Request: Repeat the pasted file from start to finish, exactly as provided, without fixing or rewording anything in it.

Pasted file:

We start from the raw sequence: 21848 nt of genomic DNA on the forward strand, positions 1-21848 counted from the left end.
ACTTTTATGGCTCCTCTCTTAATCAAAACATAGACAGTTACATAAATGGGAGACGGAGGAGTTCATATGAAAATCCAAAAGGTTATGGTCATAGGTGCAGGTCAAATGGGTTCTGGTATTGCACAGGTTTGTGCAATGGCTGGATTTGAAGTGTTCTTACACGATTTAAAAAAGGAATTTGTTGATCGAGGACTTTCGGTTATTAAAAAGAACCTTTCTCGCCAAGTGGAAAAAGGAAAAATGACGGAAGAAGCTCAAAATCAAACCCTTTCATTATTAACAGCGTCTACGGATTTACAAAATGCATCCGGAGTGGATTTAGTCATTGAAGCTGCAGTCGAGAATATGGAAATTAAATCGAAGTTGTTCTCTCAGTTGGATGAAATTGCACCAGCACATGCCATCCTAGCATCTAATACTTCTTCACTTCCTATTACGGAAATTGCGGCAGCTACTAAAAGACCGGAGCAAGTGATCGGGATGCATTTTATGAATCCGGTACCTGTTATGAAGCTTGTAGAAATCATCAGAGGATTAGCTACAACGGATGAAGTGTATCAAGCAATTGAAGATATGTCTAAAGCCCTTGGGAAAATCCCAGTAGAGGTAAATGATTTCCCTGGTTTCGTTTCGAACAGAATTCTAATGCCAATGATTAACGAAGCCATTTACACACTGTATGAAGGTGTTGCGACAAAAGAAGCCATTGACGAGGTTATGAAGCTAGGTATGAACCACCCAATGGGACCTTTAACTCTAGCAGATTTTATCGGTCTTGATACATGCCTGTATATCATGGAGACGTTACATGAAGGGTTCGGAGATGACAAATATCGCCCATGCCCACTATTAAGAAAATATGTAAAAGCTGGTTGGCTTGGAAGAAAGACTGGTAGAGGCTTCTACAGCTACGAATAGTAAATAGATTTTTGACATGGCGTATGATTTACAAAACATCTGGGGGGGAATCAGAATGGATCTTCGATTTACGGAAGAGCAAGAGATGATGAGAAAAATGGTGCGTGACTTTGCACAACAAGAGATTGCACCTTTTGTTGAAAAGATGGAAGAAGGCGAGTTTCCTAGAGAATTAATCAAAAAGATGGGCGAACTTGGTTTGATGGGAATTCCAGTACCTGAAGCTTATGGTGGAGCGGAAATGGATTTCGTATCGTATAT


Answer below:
We start from the raw sequence: 21848 nt of genomic DNA on the forward strand, positions 1-21848 counted from the left end.
ACTTTTATGGCTCCTCTCTTAATCAAAACATAGACAGTTACATAAATGGGAGACGGAGGAGTTCATATGAAAATCCAAAAGGTTATGGTCATAGGTGCAGGTCAAATGGGTTCTGGTATTGCACAGGTTTGTGCAATGGCTGGATTTGAAGTGTTCTTACACGATTTAAAAAAGGAATTTGTTGATCGAGGACTTTCGGTTATTAAAAAGAACCTTTCTCGCCAAGTGGAAAAAGGAAAAATGACGGAAGAAGCTCAAAATCAAACCCTTTCATTATTAACAGCGTCTACGGATTTACAAAATGCATCCGGAGTGGATTTAGTCATTGAAGCTGCAGTCGAGAATATGGAAATTAAATCGAAGTTGTTCTCTCAGTTGGATGAAATTGCACCAGCACATGCCATCCTAGCATCTAATACTTCTTCACTTCCTATTACGGAAATTGCGGCAGCTACTAAAAGACCGGAGCAAGTGATCGGGATGCATTTTATGAATCCGGTACCTGTTATGAAGCTTGTAGAAATCATCAGAGGATTAGCTACAACGGATGAAGTGTATCAAGCAATTGAAGATATGTCTAAAGCCCTTGGGAAAATCCCAGTAGAGGTAAATGATTTCCCTGGTTTCGTTTCGAACAGAATTCTAATGCCAATGATTAACGAAGCCATTTACACACTGTATGAAGGTGTTGCGACAAAAGAAGCCATTGACGAGGTTATGAAGCTAGGTATGAACCACCCAATGGGACCTTTAACTCTAGCAGATTTTATCGGTCTTGATACATGCCTGTATATCATGGAGACGTTACATGAAGGGTTCGGAGATGACAAATATCGCCCATGCCCACTATTAAGAAAATATGTAAAAGCTGGTTGGCTTGGAAGAAAGACTGGTAGAGGCTTCTACAGCTACGAATAGTAAATAGATTTTTGACATGGCGTATGATTTACAAAACATCTGGGGGGGAATCAGAATGGATCTTCGATTTACGGAAGAGCAAGAGATGATGAGAAAAATGGTGCGTGACTTTGCACAACAAGAGATTGCACCTTTTGTTGAAAAGATGGAAGAAGGCGAGTTTCCTAGAGAATTAATCAAAAAGATGGGCGAACTTGGTTTGATGGGAATTCCAGTACCTGAAGCTTATGGTGGAGCGGAAATGGATTTCGTATCGTATAT